H.King Sopwith Aircraft 1912-1920 (Putnam)
B.1 and Derivatives
Finally, a brief note on the closely-related two-seat reconnaissance aircraft, the P.V. N50 Grain Griffin, the development of which followed the delivery to Port Victoria of the Sopwith Bomber which had been flown to Dunkirk for assessment in its designated role. After close deliberations in October 1917, folding wings and wireless were installed in a modified example, numbered N50, and the addition of a hydrovane landing gear and a pillar-mounted swivelling bracket for a free Lewis gun behind the rear cockpit further proclaimed the new-found application. Drastic redesign of the whole aircraft was quickly found to be necessary, and the seven aircraft formally named Grain Griffin (N100-N106) were built accordingly. These were somewhat larger aeroplanes, powered by the Sunbeam Arab or Bentley B.R.2 engine; and though they still owed much to the basic Sopwith design, they were not true inmates of the 'zoo'. Certainly they would have done it little credit respecting handling, though during 1919 Griffins, together with Camels, 1 1/2 Strutters and Short 184s were aboard HMS Vindictive (formerly Cavendish) in the Baltic on anti-Bolshevik operations.
O.Thetford British Naval Aircraft since 1912 (Putnam)
Produced by the Port Victoria design staff at the Isle of Grain, the Griffin reconnaissance aircraft was based closely on the concept represented by the Sopwith B.1 single-seat bomber prototype of 1917. The Griffin introduced a second cockpit for an observer and folding wings for carrier operations. Prototype (N50) was followed by seven production aircraft (N 100-106). The type saw very little service but one (N 100) was reportedly embarked in HMS Vindictive during 1919. One 200 hp Sunbeam Arab or 230 hp Bentley B.R.2 engine. Span, 42 ft 6 in. Length. 27 ft 3 in. Maximum speed, 115 mph at 5.000 ft. Climb, 12 min to 10,000 ft. Endurance, 3 hr. Service ceiling, 19.000 ft.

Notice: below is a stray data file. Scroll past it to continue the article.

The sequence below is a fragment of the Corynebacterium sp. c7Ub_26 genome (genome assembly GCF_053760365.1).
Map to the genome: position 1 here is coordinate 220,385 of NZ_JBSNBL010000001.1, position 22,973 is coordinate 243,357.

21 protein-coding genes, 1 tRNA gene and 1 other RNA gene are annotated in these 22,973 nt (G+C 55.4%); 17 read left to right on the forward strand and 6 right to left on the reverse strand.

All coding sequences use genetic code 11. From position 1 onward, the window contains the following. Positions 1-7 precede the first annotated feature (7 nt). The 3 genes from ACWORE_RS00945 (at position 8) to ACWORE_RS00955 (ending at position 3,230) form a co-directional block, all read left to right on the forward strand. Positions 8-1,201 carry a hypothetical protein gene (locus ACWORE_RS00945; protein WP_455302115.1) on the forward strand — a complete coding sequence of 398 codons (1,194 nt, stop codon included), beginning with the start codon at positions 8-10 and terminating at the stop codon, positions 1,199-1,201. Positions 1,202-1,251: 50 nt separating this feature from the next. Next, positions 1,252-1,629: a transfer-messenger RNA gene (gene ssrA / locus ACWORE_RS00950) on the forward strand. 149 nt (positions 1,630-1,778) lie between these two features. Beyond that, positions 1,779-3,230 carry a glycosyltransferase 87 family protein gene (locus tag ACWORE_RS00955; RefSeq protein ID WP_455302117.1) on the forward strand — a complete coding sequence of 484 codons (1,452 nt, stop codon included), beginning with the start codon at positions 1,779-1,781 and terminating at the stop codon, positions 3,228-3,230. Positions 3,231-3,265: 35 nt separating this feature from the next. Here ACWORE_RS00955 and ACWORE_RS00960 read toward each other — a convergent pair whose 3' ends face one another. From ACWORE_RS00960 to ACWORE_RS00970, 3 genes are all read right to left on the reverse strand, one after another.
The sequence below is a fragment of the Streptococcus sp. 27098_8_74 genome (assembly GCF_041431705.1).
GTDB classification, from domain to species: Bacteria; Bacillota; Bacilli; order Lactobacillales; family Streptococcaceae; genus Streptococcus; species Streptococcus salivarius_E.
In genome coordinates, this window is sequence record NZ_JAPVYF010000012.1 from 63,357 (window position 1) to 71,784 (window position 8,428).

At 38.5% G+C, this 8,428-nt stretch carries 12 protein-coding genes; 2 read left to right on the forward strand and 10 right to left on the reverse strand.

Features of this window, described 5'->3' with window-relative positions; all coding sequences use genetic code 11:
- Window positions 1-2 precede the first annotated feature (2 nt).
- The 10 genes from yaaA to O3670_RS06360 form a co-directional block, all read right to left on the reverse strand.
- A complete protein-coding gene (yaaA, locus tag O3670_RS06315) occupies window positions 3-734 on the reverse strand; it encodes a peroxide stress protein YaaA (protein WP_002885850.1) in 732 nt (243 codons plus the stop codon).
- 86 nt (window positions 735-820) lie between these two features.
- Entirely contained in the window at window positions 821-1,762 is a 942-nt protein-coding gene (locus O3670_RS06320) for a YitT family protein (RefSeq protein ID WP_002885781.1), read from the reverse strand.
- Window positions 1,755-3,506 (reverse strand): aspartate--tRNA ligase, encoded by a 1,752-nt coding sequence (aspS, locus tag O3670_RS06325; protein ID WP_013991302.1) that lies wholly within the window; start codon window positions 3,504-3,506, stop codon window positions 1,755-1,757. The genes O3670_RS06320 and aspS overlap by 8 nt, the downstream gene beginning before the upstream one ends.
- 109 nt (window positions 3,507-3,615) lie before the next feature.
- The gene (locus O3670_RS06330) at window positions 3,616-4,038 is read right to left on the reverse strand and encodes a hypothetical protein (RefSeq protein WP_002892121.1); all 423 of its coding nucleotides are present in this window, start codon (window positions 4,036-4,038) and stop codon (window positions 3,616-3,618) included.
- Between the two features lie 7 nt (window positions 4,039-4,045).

H.King Armament of British Aircraft (Putnam)
Grain Griffin. This 1918 conversion of a Sopwith Bomber as a two-seater fleet reconnaissance aircraft had a Lewis gun on a pillar-mounted swiveling bracket behind the rear cockpit.